The teams of public servants at King County and the City of Seattle who provide oversight, contract monitoring, and direct services in the current homelessness system are dedicated to their work and to the vulnerable people they serve. Seattle and County leaders have sought their input throughout the design and planning phase, and they will continue to be actively engaged in the implementation phase. Seattle and County employees (including All Home) have different compensation structures, benefits, and labor representation. Upon adoption of the legislation by the Seattle City Council and King County Council, the executive branches will continue to engage employees and work through their respective structures to support employees during the transition to a newly unified structure centered on serving the clients who experience homelessness in the region.
Homelessness is a crisis in our community and it demands urgent, pragmatic and regional action. We have years of analysis and reports—from national experts to local auditors—showing that the current system’s fragmentation limits the ability to improve our response to the crisis. Last May, King County and Seattle began a 16-month process to develop a new proposal. Along the way, we engaged with staff and elected officials from multiple jurisdictions, service providers, people who have experienced or are experiencing homelessness, philanthropy, and community members. This is a common-sense step that we can take now to improve our community’s ability to reduce homelessness.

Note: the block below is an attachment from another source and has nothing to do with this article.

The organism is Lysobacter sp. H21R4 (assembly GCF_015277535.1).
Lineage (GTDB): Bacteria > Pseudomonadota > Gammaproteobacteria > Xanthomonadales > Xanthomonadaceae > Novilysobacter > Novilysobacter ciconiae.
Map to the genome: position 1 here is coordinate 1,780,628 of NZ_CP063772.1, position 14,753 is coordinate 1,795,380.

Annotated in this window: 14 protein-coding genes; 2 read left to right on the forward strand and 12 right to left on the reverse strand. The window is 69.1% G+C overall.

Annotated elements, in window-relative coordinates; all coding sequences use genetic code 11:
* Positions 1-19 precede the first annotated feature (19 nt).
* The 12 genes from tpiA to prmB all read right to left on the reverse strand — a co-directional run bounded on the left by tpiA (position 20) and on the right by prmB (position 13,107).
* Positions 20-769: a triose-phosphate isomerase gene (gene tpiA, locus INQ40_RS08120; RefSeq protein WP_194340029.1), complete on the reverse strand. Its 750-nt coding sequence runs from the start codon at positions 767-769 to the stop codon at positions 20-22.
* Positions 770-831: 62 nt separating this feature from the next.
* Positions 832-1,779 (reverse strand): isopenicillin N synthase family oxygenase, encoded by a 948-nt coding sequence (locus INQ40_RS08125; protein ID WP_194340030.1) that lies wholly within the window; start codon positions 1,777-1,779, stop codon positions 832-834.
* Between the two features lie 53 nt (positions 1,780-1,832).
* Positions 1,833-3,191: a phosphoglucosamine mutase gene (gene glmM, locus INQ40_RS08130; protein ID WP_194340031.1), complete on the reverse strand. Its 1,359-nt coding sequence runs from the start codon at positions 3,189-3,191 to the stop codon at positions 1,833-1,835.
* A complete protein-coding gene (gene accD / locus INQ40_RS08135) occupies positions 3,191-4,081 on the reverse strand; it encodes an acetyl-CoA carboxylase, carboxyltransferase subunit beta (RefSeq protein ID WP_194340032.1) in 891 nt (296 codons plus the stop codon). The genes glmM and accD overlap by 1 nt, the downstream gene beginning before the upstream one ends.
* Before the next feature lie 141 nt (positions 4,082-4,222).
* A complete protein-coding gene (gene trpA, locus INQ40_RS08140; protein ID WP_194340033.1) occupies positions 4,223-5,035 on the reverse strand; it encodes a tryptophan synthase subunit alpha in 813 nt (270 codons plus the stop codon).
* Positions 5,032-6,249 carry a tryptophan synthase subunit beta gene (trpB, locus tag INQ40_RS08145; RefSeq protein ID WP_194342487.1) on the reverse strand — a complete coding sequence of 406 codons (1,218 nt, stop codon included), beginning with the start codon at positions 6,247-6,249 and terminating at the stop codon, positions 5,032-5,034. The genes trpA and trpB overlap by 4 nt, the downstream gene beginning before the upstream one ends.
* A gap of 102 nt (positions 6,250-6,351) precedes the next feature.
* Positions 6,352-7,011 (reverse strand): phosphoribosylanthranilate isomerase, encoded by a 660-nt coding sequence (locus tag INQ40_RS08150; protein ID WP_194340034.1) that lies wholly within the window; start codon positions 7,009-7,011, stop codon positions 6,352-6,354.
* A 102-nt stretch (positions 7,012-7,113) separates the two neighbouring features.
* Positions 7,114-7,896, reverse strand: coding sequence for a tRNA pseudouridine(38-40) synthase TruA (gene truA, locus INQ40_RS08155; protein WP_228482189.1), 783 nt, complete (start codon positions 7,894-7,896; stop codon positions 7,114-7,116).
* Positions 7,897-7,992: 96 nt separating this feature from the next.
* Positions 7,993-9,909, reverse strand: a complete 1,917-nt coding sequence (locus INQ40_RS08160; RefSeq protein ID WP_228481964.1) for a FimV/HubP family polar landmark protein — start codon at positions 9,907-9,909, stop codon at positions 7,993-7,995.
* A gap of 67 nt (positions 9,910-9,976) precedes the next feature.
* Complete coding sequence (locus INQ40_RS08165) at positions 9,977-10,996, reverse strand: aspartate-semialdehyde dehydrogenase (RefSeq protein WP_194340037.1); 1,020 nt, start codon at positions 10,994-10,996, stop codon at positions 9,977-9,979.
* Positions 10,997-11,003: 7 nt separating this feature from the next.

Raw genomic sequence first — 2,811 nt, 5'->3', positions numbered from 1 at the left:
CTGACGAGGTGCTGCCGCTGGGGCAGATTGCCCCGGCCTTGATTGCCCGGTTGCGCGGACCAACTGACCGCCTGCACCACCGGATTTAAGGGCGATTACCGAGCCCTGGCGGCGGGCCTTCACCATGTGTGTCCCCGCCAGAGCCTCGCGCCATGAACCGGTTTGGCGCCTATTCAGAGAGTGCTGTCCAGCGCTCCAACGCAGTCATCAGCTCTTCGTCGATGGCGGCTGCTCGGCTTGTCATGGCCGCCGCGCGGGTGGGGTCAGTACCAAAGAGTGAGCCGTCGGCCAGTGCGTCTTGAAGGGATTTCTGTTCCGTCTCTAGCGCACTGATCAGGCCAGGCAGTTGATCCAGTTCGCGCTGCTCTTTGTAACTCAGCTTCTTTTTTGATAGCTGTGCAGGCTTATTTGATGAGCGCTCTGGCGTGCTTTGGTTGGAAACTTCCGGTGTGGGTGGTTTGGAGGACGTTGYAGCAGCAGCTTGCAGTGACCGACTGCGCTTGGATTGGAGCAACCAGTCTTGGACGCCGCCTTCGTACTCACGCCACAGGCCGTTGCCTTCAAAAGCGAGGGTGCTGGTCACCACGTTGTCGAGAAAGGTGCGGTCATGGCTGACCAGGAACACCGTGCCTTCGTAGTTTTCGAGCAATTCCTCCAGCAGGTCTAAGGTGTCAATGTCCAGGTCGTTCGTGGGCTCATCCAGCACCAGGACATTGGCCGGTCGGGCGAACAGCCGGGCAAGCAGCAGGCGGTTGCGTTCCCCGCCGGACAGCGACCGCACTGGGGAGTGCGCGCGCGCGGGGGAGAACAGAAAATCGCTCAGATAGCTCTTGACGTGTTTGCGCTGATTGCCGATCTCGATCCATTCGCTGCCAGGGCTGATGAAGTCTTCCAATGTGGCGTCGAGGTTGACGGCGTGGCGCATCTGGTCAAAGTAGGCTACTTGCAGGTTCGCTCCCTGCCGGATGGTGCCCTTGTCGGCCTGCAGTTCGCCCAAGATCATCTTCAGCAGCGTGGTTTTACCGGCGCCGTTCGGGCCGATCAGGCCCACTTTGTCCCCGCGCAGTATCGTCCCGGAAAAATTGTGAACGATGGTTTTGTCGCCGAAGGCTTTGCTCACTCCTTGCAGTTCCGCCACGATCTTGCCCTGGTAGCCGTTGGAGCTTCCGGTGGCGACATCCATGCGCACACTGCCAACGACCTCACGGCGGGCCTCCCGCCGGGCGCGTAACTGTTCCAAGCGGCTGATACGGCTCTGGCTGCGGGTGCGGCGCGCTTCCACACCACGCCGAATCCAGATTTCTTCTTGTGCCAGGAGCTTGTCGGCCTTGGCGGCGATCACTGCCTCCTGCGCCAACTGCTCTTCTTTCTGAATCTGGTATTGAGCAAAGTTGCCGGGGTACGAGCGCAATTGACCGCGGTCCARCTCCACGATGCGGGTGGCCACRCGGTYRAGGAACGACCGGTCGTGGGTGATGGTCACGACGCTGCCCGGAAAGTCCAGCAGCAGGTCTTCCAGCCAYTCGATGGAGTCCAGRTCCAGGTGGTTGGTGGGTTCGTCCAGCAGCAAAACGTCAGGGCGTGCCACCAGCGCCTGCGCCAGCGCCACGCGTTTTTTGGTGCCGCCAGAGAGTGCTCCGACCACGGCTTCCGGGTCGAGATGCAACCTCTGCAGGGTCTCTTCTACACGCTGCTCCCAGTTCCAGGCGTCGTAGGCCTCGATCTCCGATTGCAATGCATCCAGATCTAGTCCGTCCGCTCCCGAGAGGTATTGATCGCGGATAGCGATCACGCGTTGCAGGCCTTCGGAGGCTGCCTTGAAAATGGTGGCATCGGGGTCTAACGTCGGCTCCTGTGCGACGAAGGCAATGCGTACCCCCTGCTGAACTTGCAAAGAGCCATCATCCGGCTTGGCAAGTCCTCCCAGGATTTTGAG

The Ordinance accompanying the Interlocal Agreement and Charter will be delivered today to the County and Seattle City Councils. They now begin their processes of deliberation. A variety of committee meetings will provide opportunity for community feedback to the two Councils. The goal is for the Councils to approve the final documents this fall, which then sets us onto the next phase – standing up the new Regional Authority. A first step in formalizing Regional Governance is to establish the Steering Committee, which will take on the task of seating the Governing Board of the Regional Authority. Once constituted, the Board will hire the Executive Director, who will build out the infrastructure of the Authority in 2020.